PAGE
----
Monday, December 21, 2015

Top 8 of 2015

Here's my Top 8 for music for 2015.  I was aiming for a top ten list but it ended up being just eight (I've gone over ten in past years; I'm actually not sure how many times I've actually landed on ten).  I found that there wasn't much that jumped out at me this past year and said "I"m great".  Also, I suspect that there's a fair amount of music that I just missed, just didn't hear.  Anyway, enjoy the list.


Alice Coltrane – Universal consciousness
A reissue, originally from 1971.  Not quite as good as World galaxy from the following year (World galaxy wins out due to the guru + organ + funky drummer version of “A love supreme”) but still a classic of freak jazz.  It’s a swirl of spirituality (mostly of the Hindu variety), Coltrane’s harp and organ, skittering percussion, and spooky strings.

Miles Davis – At Newport 1955-1975: the bootleg series vol. 4
A 4-CD survey of Miles Davis’ musical styles recorded live at the Newport Jazz Festival.  It’s got an all-star session with Monk and others, the first and second great quintets, and a load of stuff from Davis’ rock years.

Steve Earle & The Dukes – Terraplane
Steve tackles the blues, mostly.  A few of the tracks are in rock mode.  Not his best but it’s fun.  Anyone who can make a song called “Baby, baby, baby (baby)” work deserves some kudos.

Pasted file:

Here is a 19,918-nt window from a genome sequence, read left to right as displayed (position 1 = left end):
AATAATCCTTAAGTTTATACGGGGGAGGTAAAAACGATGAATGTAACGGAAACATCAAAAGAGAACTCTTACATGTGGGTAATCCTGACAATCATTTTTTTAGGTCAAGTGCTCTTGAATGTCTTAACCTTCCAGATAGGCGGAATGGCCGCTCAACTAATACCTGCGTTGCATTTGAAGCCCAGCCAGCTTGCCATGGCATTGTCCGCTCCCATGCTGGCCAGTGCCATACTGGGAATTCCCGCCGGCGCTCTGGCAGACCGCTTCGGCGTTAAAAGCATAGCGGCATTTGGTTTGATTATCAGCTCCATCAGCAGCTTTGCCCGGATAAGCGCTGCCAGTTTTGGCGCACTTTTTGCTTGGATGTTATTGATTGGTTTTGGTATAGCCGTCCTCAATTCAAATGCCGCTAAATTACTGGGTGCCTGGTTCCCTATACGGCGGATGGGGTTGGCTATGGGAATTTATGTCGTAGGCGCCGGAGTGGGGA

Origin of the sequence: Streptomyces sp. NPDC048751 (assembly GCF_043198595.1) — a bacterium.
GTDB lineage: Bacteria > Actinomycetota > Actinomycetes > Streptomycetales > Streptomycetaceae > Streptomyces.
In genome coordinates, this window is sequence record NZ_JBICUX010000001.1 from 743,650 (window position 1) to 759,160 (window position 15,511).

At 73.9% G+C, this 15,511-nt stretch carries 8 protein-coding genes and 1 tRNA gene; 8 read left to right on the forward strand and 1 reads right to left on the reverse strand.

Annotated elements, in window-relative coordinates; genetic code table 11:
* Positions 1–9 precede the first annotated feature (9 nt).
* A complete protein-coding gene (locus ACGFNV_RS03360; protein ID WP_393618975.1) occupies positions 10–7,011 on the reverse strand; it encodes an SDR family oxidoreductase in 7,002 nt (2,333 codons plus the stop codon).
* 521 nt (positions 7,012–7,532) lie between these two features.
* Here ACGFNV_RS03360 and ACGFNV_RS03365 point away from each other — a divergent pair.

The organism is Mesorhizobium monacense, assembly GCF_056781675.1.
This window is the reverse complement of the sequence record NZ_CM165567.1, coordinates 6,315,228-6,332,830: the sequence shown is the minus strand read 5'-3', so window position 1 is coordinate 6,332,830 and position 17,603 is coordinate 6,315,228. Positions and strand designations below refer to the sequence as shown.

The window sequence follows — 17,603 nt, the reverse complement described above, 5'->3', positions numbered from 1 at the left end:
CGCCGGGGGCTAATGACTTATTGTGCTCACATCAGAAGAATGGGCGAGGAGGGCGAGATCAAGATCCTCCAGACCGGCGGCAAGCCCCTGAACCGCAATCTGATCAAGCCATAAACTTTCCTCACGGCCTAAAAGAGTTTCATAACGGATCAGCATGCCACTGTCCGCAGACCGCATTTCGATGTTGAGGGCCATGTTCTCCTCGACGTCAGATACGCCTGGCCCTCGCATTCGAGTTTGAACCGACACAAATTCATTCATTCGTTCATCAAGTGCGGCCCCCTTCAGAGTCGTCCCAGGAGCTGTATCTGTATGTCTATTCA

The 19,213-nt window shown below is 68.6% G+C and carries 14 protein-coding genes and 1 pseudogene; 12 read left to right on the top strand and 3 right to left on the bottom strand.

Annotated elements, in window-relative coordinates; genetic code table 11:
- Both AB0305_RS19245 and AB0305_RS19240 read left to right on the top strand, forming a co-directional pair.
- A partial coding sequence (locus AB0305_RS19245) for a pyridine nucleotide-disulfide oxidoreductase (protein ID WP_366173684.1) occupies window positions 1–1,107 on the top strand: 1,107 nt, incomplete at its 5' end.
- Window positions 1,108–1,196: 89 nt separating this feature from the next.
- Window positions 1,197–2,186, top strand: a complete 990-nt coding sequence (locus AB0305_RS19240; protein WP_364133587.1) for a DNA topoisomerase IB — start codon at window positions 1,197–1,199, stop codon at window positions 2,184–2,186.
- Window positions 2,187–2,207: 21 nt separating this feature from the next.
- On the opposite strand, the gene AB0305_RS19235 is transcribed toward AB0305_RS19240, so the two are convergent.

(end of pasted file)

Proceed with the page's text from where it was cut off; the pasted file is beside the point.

Grateful Dead – 30 trips around the sun: the definitive live story
Not the 80-CD version, only a 4-CD edition, documenting one song from one show from each of the 30 years of the Dead’s existence. Many nice choices, some expected and some unexpected.  The material from the later years is better than I thought it would be.

Last Exit – Iron path
Another reissue, the only studio album from the avant jazz supergroup.  Featuring noise rock getting together with free jazz, it’s a nice antidote to the masses of mushy jazz that exist in the world.

Rob Mazurek Exploding Star Orchestra – Galactic parables: volume 1
More crazed cosmic music from the prolific Mazurek and gang.  Sounds like Sun Ra on steroids plus more electronics and spoken word.

Richard Thompson – Still
More very good songs and playing from the (almost) always excellent Thompson.  I like it better than his last release, Electric; things just seem about a half-notch better here.

Ryley Walker – Primrose green
Yes, Ryley has listened to an awful lot of Tim Buckley, John Martyn, and Pentangle and this clearly shows on this recording.  That being said, there are far, far worse influences to be showing plus the album simply works.  The supporting musicians are from the jazz world, which seems to add much to the proceedings.

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